· Take your child to school on time and teach your child the importance of punctuality.

· Involve your child in real-world examples of decision-making. Talk to your child about how his or her decisions impact other people.

· Explain why work is important – not only for a source of income but also to contribute to society.

 

More Career Awareness Activities for you and your Child

There are many activities that you can do at home to help increase your child’s awareness of careers. Help your child think about chores and how skills he or she has learned in school help to complete those chores. You can use such activities as:

  • Paying bills.

  • Buying groceries.

  • Sending birthday cards and letters.

  • Getting appliances repaired.

  • Shopping for clothing; and

  • Organizing family activities.

 

Ask your child to create a timeline for his or her school day. For example:

            7:30 – Get out of bed

            7:35 – Eat breakfast

            7:45 – Dress, comb hair, brush teeth.

            8:10 – Make it to school on time

            8:20 – Begin class

            9:05 – ELA class

            9:50 – Math Class

          10:40 – Gym class

          11:30 – Lunch

          12:20 – Science class

            1:10 – Computer class

            1:55 – Writing class

            2:40 – Dismissal

            3:00 – Do homework

Then ask your child to think about how his or her workday may be similar or different.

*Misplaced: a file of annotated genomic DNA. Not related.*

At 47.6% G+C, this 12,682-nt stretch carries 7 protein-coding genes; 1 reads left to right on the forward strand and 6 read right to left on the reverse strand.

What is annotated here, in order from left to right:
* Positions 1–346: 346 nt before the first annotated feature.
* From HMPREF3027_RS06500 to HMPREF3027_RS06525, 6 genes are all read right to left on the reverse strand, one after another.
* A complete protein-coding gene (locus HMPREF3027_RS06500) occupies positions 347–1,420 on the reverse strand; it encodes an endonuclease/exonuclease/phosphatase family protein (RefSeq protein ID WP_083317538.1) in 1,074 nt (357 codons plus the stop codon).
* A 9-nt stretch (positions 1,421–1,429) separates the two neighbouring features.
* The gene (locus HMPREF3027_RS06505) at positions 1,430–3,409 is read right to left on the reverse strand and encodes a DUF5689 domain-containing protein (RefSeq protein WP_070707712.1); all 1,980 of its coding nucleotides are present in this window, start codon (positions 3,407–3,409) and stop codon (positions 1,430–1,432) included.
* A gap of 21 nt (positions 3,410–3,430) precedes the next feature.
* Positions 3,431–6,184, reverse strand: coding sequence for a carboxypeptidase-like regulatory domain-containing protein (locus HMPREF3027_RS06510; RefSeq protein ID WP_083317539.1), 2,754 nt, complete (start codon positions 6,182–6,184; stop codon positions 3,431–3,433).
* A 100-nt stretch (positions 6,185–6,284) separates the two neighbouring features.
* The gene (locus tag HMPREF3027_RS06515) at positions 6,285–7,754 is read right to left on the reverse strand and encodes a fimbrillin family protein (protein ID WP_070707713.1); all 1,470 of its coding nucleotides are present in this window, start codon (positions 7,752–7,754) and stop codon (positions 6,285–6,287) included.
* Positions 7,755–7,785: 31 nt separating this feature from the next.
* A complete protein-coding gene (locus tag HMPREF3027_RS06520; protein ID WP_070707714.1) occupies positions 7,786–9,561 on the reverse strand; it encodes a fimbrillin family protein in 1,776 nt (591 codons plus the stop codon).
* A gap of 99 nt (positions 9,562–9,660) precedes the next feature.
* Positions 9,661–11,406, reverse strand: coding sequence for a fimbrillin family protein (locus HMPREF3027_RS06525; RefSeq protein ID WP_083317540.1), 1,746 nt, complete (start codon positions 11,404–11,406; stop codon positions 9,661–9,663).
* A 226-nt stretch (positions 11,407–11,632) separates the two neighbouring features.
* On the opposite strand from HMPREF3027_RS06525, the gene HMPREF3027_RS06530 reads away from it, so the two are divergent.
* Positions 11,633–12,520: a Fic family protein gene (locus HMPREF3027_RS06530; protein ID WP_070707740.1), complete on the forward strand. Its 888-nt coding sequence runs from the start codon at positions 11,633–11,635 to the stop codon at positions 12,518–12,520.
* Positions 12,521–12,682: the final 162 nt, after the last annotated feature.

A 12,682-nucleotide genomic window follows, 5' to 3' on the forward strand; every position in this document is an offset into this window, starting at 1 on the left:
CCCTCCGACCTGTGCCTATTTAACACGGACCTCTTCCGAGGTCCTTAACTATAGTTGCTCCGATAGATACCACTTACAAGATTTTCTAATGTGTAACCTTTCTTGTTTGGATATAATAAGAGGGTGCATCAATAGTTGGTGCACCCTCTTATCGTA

Teachable moments 

Put names of different careers in a bowl. Each month have your child draw the name of a career out of the bowl. During the month, have your child collect as much information as he or she can about that career. Reward your child at the end of the month for collecting the information and discuss the career with him or her.

 

Ask your child the following questions:

· Would you like to work alone or in a group?

· Would you rather work inside or outside?

· Would you prefer working during the day or during the night?

· Would you mind wearing a uniform?

· Would you like to make things or to sell things?

· Would you rather travel or stay close to home?

· Would you like to work with your hands?

· Would you prefer to give directions or to follow directions?

· Would you rather use communication skills or math skills?

 

Have your child "interview" you about what you used to think about school and careers growing up. Here are some sample questions for your child to ask:

· What were your favorite school subjects?

· What did you like to do with your free time?

· What career did you think about when you were young?

· Did you follow the career path you dreamed about when you were young? Why or    why not?

· What obstacles were in the way of your career path?

· What did your parents want you to do?

· Who helped you make your career decision?

· What did you learn in school that helped you the most?

· What is your favorite thing about the work you do now?

· What do you like least about the work you do now?

· What skills did you learn in elementary school that you use in your work now?

· What skills did you learn in elementary school that you use in your home life?

 

Being an involved parent and encouraging your child to think about careers from an early age will help your child be successful in life.

Click on the link below to find out about our Annual Career Day Celebration